At Pikes Nursery In Johns Creek last week they were giving away packets of free Ladybugs!!
150 of these dear little creatures is enough to colonise 100 square feet of garden. Imagine the delight of our Wee Boy, now 21 months old, when he received a packet of live creepy crawlies!!
Not that a single bug is so much as allowed to appear on a Johns Creek plant, but Ladybugs can consume in vast quantities, mealy bugs, aphids, spider mites and thrips.
Wee Boy was enthralled, until they started to crawl on him, but he manfully took it in his stride, and released all 150 of them on our roses, pansies and azaleas!!
There are about 5,000 different species of ladybugs in the world. These much loved critters are also known as lady beetles or ladybird beetles. They come in many different colours and patterns, but the most familiar is the seven- spotted ladybug, with its shiny, red-and-black body. In many cultures, ladybugs are considered good luck.
Most people like them because they are pretty, graceful, and harmless to humans. But farmers love them because they eat aphids and other plant-eating pests. One ladybug can eat up to 5,000 insects in its lifetime! Most ladybugs have oval, dome-shaped bodies with six short legs. Depending on the species, they can have spots, stripes, or no markings at all. Seven-spotted ladybugs are red or orange with three spots on each side and one in the middle. They have a black head with white patches on either side.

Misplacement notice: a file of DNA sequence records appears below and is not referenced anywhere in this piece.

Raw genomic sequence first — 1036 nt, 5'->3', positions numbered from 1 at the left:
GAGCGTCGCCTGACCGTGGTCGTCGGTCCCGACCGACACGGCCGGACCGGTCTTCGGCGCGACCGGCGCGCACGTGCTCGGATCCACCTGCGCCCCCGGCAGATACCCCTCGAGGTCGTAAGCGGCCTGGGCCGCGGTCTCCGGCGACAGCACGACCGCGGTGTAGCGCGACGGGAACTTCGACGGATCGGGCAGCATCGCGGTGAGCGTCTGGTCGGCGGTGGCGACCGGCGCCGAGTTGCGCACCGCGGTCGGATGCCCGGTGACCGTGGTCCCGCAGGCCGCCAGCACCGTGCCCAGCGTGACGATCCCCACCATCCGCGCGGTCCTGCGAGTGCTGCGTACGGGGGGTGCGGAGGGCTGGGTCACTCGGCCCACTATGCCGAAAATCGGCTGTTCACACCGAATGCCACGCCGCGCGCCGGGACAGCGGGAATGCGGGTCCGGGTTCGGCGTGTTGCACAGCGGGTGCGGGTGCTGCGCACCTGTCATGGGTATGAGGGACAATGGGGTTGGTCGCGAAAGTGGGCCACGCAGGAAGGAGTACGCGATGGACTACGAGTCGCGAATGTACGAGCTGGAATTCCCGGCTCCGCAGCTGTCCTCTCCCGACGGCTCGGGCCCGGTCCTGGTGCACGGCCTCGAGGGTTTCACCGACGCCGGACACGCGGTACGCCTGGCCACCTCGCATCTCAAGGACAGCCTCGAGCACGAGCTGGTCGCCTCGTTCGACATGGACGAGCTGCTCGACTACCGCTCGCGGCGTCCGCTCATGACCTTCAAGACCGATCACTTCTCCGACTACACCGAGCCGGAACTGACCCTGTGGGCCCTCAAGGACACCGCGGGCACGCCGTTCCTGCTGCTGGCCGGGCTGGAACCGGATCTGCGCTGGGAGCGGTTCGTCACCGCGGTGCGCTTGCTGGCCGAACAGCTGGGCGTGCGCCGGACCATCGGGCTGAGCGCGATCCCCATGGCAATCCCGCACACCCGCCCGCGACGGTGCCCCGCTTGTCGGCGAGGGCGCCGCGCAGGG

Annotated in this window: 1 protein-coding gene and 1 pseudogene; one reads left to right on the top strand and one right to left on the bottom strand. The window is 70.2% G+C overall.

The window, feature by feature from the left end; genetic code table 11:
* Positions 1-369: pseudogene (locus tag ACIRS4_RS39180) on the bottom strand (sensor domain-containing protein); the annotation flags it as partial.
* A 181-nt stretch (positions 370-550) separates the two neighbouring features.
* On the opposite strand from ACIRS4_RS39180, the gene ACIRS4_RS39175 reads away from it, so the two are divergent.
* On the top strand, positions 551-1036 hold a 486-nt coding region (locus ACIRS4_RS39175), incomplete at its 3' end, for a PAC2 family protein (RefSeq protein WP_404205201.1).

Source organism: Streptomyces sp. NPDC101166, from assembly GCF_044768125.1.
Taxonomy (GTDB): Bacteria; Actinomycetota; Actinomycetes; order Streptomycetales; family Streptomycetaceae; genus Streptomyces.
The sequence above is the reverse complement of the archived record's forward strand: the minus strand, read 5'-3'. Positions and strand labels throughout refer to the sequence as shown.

Ladybugs are colourful for a reason. Their markings tell predators: "Eat something else! I taste terrible." When threatened, the bugs will secrete an oily, foul-tasting fluid from joints in their legs. They may also play dead. Birds are ladybugs' main predators, but they also fall victim to frogs, wasps, spiders, and dragonflies. Ladybugs lay their eggs in clusters or rows on the underside of a leaf, usually where aphids have gathered. Larvae, which vary in shape and colour based on species, emerge in a few days.
Ladybugs are happy in many different habitats, including grasslands, forests, cities, suburbs, and along rivers. Seven- spotted ladybugs are native to Europe but were brought to North America in the mid-1900s to control aphid populations. Ladybugs are most active from spring until fall. When the weather turns cold, they look for a warm, secluded place to hibernate, such as in rotting logs, under rocks, or even inside houses. These hibernating colonies can contain thousands of ladybugs.
The name "ladybug" was coined by European farmers who prayed to the Virgin Mary when pests began eating their crops. After ladybugs came and wiped out the invading insects, the farmers named them "beetle of Our Lady." This eventually was shortened to "lady beetle" and "ladybug." NASA even sent a few ladybugs into space with aphids to see how aphids would escape in zero gravity.
I am determined to take some home to Bulawayo. Can you imagine these gentle little critters surviving a Zimbabwe lodging